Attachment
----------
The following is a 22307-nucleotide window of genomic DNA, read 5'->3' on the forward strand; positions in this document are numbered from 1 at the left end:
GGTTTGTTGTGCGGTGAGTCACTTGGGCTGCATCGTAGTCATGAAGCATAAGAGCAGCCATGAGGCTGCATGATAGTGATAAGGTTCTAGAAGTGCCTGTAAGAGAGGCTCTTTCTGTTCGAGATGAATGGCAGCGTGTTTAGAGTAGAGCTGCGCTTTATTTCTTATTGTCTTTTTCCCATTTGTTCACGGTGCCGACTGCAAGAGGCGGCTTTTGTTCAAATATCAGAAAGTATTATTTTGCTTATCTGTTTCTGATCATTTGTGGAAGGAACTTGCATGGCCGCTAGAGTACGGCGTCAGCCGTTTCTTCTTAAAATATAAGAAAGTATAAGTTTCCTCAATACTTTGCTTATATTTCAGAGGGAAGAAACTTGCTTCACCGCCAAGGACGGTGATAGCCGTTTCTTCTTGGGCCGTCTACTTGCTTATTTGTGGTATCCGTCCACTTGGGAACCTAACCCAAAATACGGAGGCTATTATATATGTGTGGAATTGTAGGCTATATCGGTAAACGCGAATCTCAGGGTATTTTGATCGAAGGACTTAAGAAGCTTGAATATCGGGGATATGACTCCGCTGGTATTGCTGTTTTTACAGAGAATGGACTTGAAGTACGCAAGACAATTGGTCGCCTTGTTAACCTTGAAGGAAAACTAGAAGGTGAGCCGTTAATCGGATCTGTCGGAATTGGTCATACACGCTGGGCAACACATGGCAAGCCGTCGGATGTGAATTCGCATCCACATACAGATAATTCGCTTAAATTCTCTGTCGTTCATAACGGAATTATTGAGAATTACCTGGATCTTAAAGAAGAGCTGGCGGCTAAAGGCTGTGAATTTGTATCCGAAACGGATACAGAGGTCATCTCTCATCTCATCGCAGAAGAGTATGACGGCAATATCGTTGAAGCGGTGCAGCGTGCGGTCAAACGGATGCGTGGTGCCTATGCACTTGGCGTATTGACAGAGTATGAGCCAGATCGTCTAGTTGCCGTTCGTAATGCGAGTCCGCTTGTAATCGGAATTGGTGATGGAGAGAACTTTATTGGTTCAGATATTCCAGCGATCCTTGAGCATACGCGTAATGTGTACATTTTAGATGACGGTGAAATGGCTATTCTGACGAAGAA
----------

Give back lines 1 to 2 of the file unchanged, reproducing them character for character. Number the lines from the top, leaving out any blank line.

The following is a 22307-nucleotide window of genomic DNA, read 5'->3' on the forward strand; positions in this document are numbered from 1 at the left end:
GGTTTGTTGTGCGGTGAGTCACTTGGGCTGCATCGTAGTCATGAAGCATAAGAGCAGCCATGAGGCTGCATGATAGTGATAAGGTTCTAGAAGTGCCTGTAAGAGAGGCTCTTTCTGTTCGAGATGAATGGCAGCGTGTTTAGAGTAGAGCTGCGCTTTATTTCTTATTGTCTTTTTCCCATTTGTTCACGGTGCCGACTGCAAGAGGCGGCTTTTGTTCAAATATCAGAAAGTATTATTTTGCTTATCTGTTTCTGATCATTTGTGGAAGGAACTTGCATGGCCGCTAGAGTACGGCGTCAGCCGTTTCTTCTTAAAATATAAGAAAGTATAAGTTTCCTCAATACTTTGCTTATATTTCAGAGGGAAGAAACTTGCTTCACCGCCAAGGACGGTGATAGCCGTTTCTTCTTGGGCCGTCTACTTGCTTATTTGTGGTATCCGTCCACTTGGGAACCTAACCCAAAATACGGAGGCTATTATATATGTGTGGAATTGTAGGCTATATCGGTAAACGCGAATCTCAGGGTATTTTGATCGAAGGACTTAAGAAGCTTGAATATCGGGGATATGACTCCGCTGGTATTGCTGTTTTTACAGAGAATGGACTTGAAGTACGCAAGACAATTGGTCGCCTTGTTAACCTTGAAGGAAAACTAGAAGGTGAGCCGTTAATCGGATCTGTCGGAATTGGTCATACACGCTGGGCAACACATGGCAAGCCGTCGGATGTGAATTCGCATCCACATACAGATAATTCGCTTAAATTCTCTGTCGTTCATAACGGAATTATTGAGAATTACCTGGATCTTAAAGAAGAGCTGGCGGCTAAAGGCTGTGAATTTGTATCCGAAACGGATACAGAGGTCATCTCTCATCTCATCGCAGAAGAGTATGACGGCAATATCGTTGAAGCGGTGCAGCGTGCGGTCAAACGGATGCGTGGTGCCTATGCACTTGGCGTATTGACAGAGTATGAGCCAGATCGTCTAGTTGCCGTTCGTAATGCGAGTCCGCTTGTAATCGGAATTGGTGATGGAGAGAACTTTATTGGTTCAGATATTCCAGCGATCCTTGAGCATACGCGTAATGTGTACATTTTAGATGACGGTGAAATGGCTATTCTGACGAAGAA